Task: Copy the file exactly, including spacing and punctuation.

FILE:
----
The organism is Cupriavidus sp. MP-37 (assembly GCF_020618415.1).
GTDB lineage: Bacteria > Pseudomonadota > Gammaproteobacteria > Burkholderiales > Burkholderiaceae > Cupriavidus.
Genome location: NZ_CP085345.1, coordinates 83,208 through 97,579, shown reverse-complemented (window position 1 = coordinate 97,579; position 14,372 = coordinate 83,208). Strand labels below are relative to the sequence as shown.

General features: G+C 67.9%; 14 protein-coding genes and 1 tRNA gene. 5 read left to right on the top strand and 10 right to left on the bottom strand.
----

The organism is Cupriavidus sp. MP-37 (assembly GCF_020618415.1).
GTDB lineage: Bacteria > Pseudomonadota > Gammaproteobacteria > Burkholderiales > Burkholderiaceae > Cupriavidus.
Genome location: NZ_CP085345.1, coordinates 83,208 through 97,579, shown reverse-complemented (window position 1 = coordinate 97,579; position 14,372 = coordinate 83,208). Strand labels below are relative to the sequence as shown.

General features: G+C 67.9%; 14 protein-coding genes and 1 tRNA gene. 5 read left to right on the top strand and 10 right to left on the bottom strand.